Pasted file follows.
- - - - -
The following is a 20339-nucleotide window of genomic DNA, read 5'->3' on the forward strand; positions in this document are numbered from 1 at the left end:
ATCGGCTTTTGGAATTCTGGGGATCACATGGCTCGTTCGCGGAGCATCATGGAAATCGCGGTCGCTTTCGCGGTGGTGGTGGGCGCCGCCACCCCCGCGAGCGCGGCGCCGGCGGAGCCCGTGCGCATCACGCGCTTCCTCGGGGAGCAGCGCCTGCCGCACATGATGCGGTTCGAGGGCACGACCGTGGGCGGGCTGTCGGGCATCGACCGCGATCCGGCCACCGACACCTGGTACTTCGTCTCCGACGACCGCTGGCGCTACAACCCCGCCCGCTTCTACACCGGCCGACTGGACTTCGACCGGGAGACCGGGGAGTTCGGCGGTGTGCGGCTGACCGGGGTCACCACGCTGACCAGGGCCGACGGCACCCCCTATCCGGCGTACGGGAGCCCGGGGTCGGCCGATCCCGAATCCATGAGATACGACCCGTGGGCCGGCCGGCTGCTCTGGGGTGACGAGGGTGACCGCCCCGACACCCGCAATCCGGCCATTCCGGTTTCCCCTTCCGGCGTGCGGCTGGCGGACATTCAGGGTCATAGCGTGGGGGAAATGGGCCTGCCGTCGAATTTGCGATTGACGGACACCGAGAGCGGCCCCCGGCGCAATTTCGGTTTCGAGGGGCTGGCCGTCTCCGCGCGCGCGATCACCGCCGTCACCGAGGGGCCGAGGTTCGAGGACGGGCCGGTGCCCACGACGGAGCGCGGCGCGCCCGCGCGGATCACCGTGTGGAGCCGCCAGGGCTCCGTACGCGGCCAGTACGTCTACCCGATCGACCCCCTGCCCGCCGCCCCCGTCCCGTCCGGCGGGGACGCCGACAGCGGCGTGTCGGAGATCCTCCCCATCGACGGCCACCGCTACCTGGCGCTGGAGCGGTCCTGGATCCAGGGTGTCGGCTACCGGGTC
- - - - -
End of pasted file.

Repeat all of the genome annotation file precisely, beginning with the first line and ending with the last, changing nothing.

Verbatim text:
The following is a 20339-nucleotide window of genomic DNA, read 5'->3' on the forward strand; positions in this document are numbered from 1 at the left end:
ATCGGCTTTTGGAATTCTGGGGATCACATGGCTCGTTCGCGGAGCATCATGGAAATCGCGGTCGCTTTCGCGGTGGTGGTGGGCGCCGCCACCCCCGCGAGCGCGGCGCCGGCGGAGCCCGTGCGCATCACGCGCTTCCTCGGGGAGCAGCGCCTGCCGCACATGATGCGGTTCGAGGGCACGACCGTGGGCGGGCTGTCGGGCATCGACCGCGATCCGGCCACCGACACCTGGTACTTCGTCTCCGACGACCGCTGGCGCTACAACCCCGCCCGCTTCTACACCGGCCGACTGGACTTCGACCGGGAGACCGGGGAGTTCGGCGGTGTGCGGCTGACCGGGGTCACCACGCTGACCAGGGCCGACGGCACCCCCTATCCGGCGTACGGGAGCCCGGGGTCGGCCGATCCCGAATCCATGAGATACGACCCGTGGGCCGGCCGGCTGCTCTGGGGTGACGAGGGTGACCGCCCCGACACCCGCAATCCGGCCATTCCGGTTTCCCCTTCCGGCGTGCGGCTGGCGGACATTCAGGGTCATAGCGTGGGGGAAATGGGCCTGCCGTCGAATTTGCGATTGACGGACACCGAGAGCGGCCCCCGGCGCAATTTCGGTTTCGAGGGGCTGGCCGTCTCCGCGCGCGCGATCACCGCCGTCACCGAGGGGCCGAGGTTCGAGGACGGGCCGGTGCCCACGACGGAGCGCGGCGCGCCCGCGCGGATCACCGTGTGGAGCCGCCAGGGCTCCGTACGCGGCCAGTACGTCTACCCGATCGACCCCCTGCCCGCCGCCCCCGTCCCGTCCGGCGGGGACGCCGACAGCGGCGTGTCGGAGATCCTCCCCATCGACGGCCACCGCTACCTGGCGCTGGAGCGGTCCTGGATCCAGGGTGTCGGCTACCGGGTC